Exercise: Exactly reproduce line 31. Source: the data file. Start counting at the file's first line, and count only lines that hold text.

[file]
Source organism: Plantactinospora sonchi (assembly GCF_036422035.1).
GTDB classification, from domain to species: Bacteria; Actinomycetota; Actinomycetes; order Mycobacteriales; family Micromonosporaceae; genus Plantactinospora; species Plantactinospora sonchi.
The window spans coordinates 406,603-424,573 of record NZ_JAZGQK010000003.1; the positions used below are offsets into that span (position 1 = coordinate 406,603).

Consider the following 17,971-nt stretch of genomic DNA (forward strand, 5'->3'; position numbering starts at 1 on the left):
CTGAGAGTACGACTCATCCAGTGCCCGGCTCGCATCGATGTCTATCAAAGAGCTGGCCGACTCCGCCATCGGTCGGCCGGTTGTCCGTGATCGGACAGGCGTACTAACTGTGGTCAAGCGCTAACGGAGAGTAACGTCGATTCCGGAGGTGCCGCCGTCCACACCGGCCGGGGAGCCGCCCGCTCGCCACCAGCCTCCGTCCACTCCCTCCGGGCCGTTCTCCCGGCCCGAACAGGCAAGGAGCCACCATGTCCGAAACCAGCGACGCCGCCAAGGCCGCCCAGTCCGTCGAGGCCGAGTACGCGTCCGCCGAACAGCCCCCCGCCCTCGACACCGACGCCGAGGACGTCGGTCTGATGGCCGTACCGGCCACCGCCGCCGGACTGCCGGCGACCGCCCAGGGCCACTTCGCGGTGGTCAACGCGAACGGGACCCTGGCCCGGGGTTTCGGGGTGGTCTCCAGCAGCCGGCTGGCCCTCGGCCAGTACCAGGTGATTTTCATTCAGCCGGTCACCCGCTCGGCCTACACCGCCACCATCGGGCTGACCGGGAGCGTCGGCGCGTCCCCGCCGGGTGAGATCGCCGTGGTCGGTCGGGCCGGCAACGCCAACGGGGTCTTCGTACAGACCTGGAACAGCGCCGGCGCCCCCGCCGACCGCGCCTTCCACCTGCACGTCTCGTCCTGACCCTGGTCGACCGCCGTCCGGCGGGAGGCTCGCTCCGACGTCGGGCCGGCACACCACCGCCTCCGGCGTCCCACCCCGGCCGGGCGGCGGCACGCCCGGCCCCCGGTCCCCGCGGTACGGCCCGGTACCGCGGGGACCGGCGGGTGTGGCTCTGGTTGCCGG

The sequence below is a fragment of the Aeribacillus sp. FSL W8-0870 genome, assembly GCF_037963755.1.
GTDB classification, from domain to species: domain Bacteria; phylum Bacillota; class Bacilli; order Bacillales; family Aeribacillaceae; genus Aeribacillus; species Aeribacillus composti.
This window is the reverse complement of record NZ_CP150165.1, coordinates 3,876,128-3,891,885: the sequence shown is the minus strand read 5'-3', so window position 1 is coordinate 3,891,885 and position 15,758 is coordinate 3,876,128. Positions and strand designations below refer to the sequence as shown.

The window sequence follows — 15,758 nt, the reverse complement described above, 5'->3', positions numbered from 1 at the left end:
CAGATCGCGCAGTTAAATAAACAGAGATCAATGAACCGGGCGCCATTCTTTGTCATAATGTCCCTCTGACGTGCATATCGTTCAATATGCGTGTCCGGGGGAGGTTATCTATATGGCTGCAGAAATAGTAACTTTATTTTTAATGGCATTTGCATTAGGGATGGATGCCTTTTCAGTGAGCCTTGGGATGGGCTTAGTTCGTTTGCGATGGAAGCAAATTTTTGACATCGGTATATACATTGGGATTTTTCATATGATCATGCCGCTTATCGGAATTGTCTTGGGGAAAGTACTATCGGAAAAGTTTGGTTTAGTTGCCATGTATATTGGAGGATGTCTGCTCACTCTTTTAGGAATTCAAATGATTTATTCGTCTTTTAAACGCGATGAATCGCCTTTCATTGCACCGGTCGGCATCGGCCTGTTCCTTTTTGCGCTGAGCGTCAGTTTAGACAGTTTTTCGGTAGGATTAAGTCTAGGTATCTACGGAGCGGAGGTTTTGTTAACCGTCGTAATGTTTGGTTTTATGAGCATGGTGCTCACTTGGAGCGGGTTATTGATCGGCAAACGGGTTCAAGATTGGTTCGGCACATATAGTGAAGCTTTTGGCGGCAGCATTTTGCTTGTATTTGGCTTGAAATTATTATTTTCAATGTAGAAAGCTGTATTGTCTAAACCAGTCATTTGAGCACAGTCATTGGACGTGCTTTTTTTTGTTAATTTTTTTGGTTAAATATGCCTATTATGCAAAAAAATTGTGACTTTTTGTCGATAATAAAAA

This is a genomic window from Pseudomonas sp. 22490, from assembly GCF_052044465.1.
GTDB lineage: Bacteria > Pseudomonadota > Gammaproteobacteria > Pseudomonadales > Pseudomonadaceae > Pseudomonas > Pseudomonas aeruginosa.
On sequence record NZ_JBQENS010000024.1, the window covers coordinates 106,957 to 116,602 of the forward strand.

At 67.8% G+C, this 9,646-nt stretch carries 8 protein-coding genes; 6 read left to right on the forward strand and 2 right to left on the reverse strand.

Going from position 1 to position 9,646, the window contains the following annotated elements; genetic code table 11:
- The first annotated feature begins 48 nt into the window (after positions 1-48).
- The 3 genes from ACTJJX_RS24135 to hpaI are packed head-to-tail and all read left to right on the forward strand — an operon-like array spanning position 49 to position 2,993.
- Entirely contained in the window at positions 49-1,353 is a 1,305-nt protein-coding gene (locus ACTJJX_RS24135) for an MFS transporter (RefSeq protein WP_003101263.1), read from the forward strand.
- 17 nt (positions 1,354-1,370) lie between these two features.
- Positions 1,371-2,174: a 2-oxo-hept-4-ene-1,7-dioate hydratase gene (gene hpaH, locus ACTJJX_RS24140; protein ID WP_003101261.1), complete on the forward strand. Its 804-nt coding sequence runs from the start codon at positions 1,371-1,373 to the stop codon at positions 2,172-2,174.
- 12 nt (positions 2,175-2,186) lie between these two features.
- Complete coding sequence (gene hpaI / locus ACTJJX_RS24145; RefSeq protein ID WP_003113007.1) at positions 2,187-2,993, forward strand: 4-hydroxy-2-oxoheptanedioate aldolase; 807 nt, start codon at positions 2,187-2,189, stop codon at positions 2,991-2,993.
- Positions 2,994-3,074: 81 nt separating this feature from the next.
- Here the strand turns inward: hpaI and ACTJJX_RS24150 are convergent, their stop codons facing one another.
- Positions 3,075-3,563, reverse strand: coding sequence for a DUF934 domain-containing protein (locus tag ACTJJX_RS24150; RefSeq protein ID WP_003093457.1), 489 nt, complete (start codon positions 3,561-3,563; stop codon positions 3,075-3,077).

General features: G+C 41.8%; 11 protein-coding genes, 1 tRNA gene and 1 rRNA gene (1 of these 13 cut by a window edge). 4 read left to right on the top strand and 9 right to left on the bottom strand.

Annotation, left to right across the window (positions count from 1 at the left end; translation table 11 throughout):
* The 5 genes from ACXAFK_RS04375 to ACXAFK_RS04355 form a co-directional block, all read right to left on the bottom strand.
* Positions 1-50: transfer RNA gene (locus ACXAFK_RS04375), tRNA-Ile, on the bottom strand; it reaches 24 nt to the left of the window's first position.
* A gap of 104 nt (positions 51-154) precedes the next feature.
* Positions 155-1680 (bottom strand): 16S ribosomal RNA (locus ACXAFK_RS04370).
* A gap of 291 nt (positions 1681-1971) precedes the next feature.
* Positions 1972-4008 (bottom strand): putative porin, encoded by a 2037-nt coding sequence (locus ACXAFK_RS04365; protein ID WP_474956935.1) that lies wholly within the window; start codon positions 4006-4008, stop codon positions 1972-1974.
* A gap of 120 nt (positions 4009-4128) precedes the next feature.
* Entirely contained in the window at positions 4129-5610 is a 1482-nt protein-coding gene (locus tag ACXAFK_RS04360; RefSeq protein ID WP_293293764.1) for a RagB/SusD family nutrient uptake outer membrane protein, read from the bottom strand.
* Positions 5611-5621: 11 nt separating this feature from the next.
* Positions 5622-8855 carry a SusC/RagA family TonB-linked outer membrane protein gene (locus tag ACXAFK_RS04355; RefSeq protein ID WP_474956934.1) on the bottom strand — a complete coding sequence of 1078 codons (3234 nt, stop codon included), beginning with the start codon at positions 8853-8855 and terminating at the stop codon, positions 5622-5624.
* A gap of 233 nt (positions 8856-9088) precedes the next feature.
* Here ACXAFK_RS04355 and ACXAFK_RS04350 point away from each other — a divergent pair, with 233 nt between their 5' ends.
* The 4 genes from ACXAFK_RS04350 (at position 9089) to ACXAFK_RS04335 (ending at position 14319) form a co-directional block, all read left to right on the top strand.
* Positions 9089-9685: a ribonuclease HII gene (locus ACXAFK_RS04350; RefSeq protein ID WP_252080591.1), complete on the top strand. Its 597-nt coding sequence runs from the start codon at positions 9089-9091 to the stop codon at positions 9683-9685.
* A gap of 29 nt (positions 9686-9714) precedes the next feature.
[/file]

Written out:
* Positions 155-1680 (bottom strand): 16S ribosomal RNA (locus ACXAFK_RS04370).